Here, says deputy principal Jiang Xueqin, is where students come to rock.
Jiang Xueqin: They just started the rock band. To be perfectly honest with you, I've heard them. They're not very good, but it's something they love doing and it's fun for them.
This wasn't really what Chairman Mao Zedong had in mind when he and party cadres set up China's modern education system in the 1950s, but that's the point. Peking University High School, one of China's premier schools, is under new management.
Xueqin: We'd encourage the students to express themselves as much as possible through artwork, music, writing. It' just that because the students have been through this traditional system, they have problems doing that.
Consider it therapy for students who spend most of their high school years preparing for one single test: The national college entrance exam, known in Chinese as the gao kao.
Principal Wang Zheng says the system is flawed.
Wang Zheng: Schools in China spend so much time preparing students for the gao kao that they ignore every other aspect of education in the process. This means that by the time students get to university, they're not able to develop themselves.
So Wang's been chosen to shake up Peking University High School. The school's connected to Peking University -- considered the "Harvard of China." That's made it all the more controversial that it hired a principal bent on radical reform.
The first thing Principal Wang did when he arrived at the school was to have all the lecterns ripped out of the classrooms. Chinese teachers typically stand behind them to deliver the day's lesson.
At Peking University High School, many classrooms like this one have a U-shaped desk arrangement which facilitates discussion among classmates.
Wang asked his teachers to start moving among their students, engaging them, not talking at them. And that's what chemistry teacher Qin Lei is doing today. Instead of asking students for the correct answers, Qin focuses on the process, asking students their opinions: asking why, how, challenging what they know. That teaching method is routine in the West, but in China it's a radical departure.
Principal Wang made a name for himself at Shenzhen High School in the southern province of Guangdong when he gutted the school's curriculum and let students choose their own classes.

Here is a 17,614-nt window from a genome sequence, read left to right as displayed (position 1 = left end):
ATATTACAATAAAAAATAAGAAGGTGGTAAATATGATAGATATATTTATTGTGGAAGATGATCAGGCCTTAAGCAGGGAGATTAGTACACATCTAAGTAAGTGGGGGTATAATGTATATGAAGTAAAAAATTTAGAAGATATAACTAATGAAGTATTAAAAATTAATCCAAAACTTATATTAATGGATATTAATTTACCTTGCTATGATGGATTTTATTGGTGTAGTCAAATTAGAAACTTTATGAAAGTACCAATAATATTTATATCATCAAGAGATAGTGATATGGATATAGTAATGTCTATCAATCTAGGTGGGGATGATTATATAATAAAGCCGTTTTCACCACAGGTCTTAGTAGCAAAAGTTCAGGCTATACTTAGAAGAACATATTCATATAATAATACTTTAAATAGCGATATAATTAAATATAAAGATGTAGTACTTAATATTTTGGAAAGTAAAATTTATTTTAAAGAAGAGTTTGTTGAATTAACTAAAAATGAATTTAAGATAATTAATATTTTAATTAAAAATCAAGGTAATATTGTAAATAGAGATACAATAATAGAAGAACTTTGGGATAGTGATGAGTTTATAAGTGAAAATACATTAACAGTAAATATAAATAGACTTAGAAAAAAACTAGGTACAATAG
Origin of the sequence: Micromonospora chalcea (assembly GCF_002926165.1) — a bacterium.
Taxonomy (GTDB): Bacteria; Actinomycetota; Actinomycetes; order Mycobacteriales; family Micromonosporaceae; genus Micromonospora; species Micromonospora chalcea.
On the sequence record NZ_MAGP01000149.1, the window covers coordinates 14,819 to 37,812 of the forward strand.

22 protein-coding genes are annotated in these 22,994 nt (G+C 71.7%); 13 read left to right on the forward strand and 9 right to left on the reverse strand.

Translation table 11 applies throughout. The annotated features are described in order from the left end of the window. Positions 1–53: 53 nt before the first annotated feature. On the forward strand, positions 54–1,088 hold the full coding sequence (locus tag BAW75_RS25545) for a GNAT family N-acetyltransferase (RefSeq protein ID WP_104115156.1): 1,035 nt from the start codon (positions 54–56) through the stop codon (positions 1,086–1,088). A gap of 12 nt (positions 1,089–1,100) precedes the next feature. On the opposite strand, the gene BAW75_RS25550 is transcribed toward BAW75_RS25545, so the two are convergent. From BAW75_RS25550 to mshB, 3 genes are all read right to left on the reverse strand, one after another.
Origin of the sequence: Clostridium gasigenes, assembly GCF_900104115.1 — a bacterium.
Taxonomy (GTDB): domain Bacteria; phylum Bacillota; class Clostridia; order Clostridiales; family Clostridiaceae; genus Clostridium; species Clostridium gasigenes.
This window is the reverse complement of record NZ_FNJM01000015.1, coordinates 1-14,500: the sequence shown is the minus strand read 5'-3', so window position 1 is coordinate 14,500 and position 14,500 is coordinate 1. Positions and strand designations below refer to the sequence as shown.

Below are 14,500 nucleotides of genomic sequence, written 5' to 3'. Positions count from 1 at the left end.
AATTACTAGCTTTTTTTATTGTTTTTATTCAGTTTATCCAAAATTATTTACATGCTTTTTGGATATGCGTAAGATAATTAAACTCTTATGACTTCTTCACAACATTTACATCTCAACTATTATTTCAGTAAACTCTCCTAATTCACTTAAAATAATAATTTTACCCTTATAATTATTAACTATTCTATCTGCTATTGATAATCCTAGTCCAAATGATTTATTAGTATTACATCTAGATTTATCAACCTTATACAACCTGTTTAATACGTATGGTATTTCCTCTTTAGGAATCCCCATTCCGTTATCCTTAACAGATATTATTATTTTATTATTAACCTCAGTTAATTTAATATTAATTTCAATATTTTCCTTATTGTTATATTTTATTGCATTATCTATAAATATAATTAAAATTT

Zheng: A lot of educators from all over the country visited our school. They all agreed the system was good, but risky.
Risky paid off. Wang removed the focus on the gao kao, yet students improved their scores. Now, nearly a fifth of the students Guandong province sends to China's top two universities come from Wang's old school. He hopes to work the same magic in Beijing, but not everyone's on board.
Gou Qingli: As a parent, I have a difficult time with some of the changes; I don't think they're suitable.
Gou Qingli's son attends the school.
Qingli: My son is spending less time studying for the gao kao than students at other schools. I just don't think it's enough, and I'm scared it'll impact his score.
"I only have one child," Gou says. Principal Wang says he understands the pressure.
Zheng: This new system tends to polarize the students. Those with a lot of potential do better than before, but those without it tend to fail. But I think it's good preparation for the real world.
For 16-year-old Li Keying, who sings in the school's rock band in her spare time, the changes have meant more work, not less. And more responsibility.
Li Keying: We may have more free time than students at other schools, but that means we have to carefully manage it. Nobody's holding our hands, telling us where to go next.
But Li is lucky. Her parents are professionals and she attends an elite school. Principal Wang says it'll be hard to carry out the same reforms in the hundreds of thousands of schools across China -- many in poor, rural areas. Fourteen hundred years of tradition, he says, is difficult to change in just one lifetime.
In Beijing, I'm Rob Schmitz for Marketplace.